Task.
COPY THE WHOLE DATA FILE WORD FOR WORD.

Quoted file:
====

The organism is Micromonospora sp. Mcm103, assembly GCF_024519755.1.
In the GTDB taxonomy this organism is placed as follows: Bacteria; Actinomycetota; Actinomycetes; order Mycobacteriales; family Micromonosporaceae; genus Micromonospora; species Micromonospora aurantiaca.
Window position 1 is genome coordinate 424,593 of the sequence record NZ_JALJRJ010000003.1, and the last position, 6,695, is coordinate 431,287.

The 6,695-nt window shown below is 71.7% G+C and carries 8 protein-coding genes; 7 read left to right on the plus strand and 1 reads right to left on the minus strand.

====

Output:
The organism is Micromonospora sp. Mcm103, assembly GCF_024519755.1.
In the GTDB taxonomy this organism is placed as follows: Bacteria; Actinomycetota; Actinomycetes; order Mycobacteriales; family Micromonosporaceae; genus Micromonospora; species Micromonospora aurantiaca.
Window position 1 is genome coordinate 424,593 of the sequence record NZ_JALJRJ010000003.1, and the last position, 6,695, is coordinate 431,287.

The 6,695-nt window shown below is 71.7% G+C and carries 8 protein-coding genes; 7 read left to right on the plus strand and 1 reads right to left on the minus strand.